Frederick Sanger Facts

Frederick Sanger Facts
Frederick Sanger, OM, CH, CBE, FRS, FAA (13 August 1918 to 19 November 2013) was a British biochemist who won the Nobel Prize for Chemistry twice. In 1958, he was awarded a Nobel Prize in chemistry "for his work on the structure of proteins, especially that of insulin". In 1980, Walter Gilbert and Sanger shared half of the chemistry prize "for their contributions concerning the determination of base sequences in nucleic acids".
Interesting Frederick Sanger Facts:
Frederick Sanger was born in Rendcomb, England and was the 2nd son of Dr. Frederick Sanger.
The family was well-to-do and he and his brother and sister were taught by a governess.
In 1927 he was sent to Downs School, a Quaker boarding school.
In 1936 he entered St John's College. Cambridge to study science.
In October 1940 he began studying for his PhD with the study of whether edible protein could be obtained from grass but later changed the subject to the study of lysine and the nitrogen of potatoes.
In 1943 he was awarded a doctorate and the title of his thesis was "The metabolism of the amino acid lysine in the animal body".
Sanger continued his research at Cambridge and in 1952 he discovered the polypeptide chains of bovine insulin, A and B which proved that proteins have a defined chemical composition.
It was his proof that every protein had a unique and precise amino acid sequence that earned him his first Nobel Prize in Chemistry in 1958.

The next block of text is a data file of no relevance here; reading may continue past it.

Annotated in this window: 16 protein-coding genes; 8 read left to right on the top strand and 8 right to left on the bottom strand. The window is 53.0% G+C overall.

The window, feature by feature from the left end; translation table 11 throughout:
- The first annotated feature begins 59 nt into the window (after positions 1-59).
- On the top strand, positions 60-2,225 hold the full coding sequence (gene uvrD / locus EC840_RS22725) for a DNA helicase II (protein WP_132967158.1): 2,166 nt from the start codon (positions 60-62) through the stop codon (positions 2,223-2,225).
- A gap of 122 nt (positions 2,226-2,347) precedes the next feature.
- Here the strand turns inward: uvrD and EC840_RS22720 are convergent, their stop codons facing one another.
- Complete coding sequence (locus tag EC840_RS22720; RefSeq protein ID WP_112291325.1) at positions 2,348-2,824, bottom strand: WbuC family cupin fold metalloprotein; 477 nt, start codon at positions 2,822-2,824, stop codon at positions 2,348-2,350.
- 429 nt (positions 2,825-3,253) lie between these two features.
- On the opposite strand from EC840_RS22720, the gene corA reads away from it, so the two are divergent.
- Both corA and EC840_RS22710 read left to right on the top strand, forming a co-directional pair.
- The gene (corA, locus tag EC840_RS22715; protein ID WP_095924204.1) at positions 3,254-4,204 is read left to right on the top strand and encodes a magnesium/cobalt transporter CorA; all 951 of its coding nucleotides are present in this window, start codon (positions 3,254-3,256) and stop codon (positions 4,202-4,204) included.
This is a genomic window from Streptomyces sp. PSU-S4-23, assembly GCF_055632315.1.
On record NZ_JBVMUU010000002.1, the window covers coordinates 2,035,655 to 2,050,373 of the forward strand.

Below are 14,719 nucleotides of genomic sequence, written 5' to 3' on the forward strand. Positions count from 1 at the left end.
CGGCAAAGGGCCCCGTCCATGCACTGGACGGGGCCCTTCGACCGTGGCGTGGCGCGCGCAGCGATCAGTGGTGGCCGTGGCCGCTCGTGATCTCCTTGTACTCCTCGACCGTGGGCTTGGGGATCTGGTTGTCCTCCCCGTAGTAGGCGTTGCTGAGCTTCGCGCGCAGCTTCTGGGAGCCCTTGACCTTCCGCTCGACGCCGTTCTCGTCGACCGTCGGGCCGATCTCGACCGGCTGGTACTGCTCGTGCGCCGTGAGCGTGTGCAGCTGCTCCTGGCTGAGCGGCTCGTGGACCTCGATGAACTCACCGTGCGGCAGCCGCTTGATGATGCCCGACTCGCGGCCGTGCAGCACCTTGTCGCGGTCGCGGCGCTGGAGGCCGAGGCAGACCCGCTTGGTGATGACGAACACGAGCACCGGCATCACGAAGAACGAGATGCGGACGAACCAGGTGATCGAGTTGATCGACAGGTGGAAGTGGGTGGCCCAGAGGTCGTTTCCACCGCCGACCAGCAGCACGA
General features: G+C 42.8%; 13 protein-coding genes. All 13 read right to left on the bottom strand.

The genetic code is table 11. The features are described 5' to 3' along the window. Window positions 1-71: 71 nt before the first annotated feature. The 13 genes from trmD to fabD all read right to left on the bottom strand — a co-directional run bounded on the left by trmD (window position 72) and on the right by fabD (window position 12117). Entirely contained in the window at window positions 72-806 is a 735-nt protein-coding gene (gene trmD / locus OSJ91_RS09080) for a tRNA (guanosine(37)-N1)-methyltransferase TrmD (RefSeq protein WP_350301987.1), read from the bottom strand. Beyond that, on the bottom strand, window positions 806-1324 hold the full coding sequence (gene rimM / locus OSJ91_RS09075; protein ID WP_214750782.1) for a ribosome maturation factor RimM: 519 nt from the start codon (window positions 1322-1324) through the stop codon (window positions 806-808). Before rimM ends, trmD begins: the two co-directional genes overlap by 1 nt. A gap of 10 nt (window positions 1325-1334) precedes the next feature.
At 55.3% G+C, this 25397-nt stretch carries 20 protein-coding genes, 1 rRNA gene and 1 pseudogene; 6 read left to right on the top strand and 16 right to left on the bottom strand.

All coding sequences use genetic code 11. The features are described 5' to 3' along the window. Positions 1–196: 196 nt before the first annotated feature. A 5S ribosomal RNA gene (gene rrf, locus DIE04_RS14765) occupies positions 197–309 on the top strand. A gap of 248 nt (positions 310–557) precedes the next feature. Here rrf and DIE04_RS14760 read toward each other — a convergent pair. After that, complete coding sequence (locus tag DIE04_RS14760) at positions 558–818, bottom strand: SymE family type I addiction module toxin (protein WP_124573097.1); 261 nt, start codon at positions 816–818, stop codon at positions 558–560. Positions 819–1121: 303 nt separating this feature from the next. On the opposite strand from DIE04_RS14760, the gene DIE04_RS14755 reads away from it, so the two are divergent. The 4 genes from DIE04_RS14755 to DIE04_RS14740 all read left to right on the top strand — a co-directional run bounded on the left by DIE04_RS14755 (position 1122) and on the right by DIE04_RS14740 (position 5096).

This discovery was crucial to the subsequent research of DNA by Watson and Crick.
In 1977 the Sanger team introduced the "dideoxy" chain-termination method for sequencing DNA molecules which was much faster and less laborious than previously used methods
This major breakthrough in DNA research earned him his 2nd Nobel Prize in 1980 and was used to sequence the entire human genome in this century.
On 4 October 1993 Sanger opened the Wellcome Trust Genome Campus which employs over 900 people and is the largest genomic research center in the world.
In addition to his Nobel Prizes, his other awards include: Fellow of the Royal Society (1954), Commander of the Order of the British Empire ( 1963), Order of Merit (1986), and the Copley Medal (1977)
The Wellcome Trust Sanger Institute is named in his honor.

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